14 – love this music video for Twilight Force’s Sunlight Knight
15 – reading some Karl Popper
16 – ball track + tissue paper = fun!
17 – reading a classic novel
18 – Xandria music video
19 – found at Goodwill
20 – cats in a cabinet
21 – GPT-3 on 1SE
22 – playing with Midjourney
23 – found at Goodwill
24 – new Twilight Force album!
25 – finished reading this!
26 – watching some Vue talks
27 – started reading this
28 – long Kurosawa documentary
29 – new Xandria album!
30 – cat sitting on the bannister
31 – turtle just chillin’

Thoughts on reality, whatever that really is

I recently finished reading The Case Against Reality by Donald Hoffman.

It’s a short book, only 200 pages, but still felt too long. Too much filler and repetition. You’re perhaps better off watching an interview with the author on YouTube.

The main premise is simple: we don’t see reality as it truly is, but rather as it relates to our evolutionary fitness.

Some obvious examples of our limited perceptions include:

  • We only see certain wavelengths of light; we cannot see infrared or ultraviolet.
  • We only hear a certain range of frequencies of sound.
  • Our sense of smell is very limited, and often comes with instinctual judgments of pleasantness or disgust.
  • We cannot sense oxygen in our lungs; rather, we can only feel the effects of having too little.
  • We experience being surrounded by solid things, yet atoms consist of mostly empty space.
  • Lots of optical illusions clearly trick our visual perceptions.

This means that everything we perceive in the physical world is actually a high-level abstraction of some unperceived foundational reality. A book, for example, only exists in our minds as a concept, a collection of perceptions and sensory experiences. These perceptions correspond to things in physical reality (that we can’t perceive directly), but they don’t actually exist in physical reality.

The book’s author compares the mind-reality relationship to icons on a computer. Using a computer, you manipulate highly abstracted icons, imagining that files have physical spaces and locations. (The word “file” itself is an abstraction to aid the metaphor.) Inside the computer, everything is just 1’s and 0’s passing through transistors. But it would be completely inefficient to try and derive meaning from those long binary strings, so we work with high-level abstractions, colored pixels on a screen that correspond to those 1’s and 0’s. “Files” don’t even really exist in memory; computer memory is just a big collections of ordered 1’s and 0’s. Files don’t exist until some program (like an operating system) makes some determination of how to separate the bits into separate groups, which is ultimately decided by a human mind, which is where all the meanings of those 1’s and 0’s are derived from in the first place.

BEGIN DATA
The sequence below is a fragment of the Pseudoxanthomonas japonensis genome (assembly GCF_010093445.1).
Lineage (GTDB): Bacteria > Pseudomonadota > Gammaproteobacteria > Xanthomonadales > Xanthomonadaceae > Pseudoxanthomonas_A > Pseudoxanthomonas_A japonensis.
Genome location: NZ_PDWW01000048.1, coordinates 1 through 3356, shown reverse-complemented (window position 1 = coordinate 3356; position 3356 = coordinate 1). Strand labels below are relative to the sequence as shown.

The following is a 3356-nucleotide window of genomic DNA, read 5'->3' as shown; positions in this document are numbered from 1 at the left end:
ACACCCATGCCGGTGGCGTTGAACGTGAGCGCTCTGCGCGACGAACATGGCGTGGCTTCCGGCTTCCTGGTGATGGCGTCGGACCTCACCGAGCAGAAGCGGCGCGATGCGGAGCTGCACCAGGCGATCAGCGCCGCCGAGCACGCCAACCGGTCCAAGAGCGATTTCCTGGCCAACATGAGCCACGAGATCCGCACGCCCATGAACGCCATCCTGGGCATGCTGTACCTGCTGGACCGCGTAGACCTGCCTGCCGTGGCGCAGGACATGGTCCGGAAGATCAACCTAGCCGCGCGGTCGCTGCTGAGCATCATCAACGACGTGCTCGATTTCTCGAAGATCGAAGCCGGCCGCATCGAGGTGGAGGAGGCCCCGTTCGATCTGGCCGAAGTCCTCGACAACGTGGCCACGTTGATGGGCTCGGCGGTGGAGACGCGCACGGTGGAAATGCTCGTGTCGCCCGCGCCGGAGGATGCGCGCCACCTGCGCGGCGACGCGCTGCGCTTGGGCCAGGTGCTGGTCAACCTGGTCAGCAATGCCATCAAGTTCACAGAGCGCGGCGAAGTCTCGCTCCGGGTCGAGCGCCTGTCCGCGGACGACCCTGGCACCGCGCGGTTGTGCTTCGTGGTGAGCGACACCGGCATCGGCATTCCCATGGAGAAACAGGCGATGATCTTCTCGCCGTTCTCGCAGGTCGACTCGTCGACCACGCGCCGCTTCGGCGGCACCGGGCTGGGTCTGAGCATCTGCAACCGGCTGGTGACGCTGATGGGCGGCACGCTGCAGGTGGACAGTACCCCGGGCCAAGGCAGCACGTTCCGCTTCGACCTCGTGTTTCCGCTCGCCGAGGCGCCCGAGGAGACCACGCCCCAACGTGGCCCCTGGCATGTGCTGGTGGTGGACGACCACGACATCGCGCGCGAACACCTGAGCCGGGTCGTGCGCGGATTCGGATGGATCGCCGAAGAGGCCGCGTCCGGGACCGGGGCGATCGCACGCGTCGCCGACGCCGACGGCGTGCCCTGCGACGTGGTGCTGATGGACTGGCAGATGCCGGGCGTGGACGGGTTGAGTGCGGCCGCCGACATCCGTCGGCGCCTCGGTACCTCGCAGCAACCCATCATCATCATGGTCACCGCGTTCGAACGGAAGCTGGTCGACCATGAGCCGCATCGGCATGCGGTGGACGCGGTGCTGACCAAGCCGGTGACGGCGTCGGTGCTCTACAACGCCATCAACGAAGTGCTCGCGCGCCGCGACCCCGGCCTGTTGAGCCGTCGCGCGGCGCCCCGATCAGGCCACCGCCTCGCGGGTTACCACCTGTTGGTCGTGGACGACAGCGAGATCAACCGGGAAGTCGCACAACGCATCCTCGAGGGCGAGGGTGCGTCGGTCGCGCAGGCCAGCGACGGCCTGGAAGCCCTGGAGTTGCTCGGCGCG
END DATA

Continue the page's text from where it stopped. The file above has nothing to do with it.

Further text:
OK, that’s all well and good, but so what?

Well… I don’t know. The book doesn’t really go into why understanding this might be important. Perhaps it may help you to appreciate the possibilities of other perspectives, I guess? Help you not take your perceptions for granted, or take for granted the meanings you’re imbuing things with yourself? Or appreciate that there’s a ton of reality that you can’t even see? Perhaps it has some applications for AI or something?

Interesting stuff to think about anyway.

The last chapter is the most confusing. The author starts talking about what he calls “conscious realism“, which I can’t claim to understand very well. He writes on page 184:

If we grant that there are conscious experiences, and that there are conscious agents that enjoy and act on experiences, then we can try to construct a scientific theory of consciousness that posits that conscious agents—not objects in spacetime—are fundamental, and that the world consists entirely of conscious agents.

Um… OK?

Actually, I once had a dream in which I understood that reality and spacetime are created collectively by consciousnesses, so I find the idea compelling. On the other hand, I really don’t understand the idea any deeper than that. On some level, it feels like just playing semantic games with “reality” and “consciousness”, which is maybe all one can do.

(If I say “A book exists only in one’s consciousness”, is not such an existence just as valid, perhaps even more valid, than some other sense of existence?)

On page 190, the author goes on to write: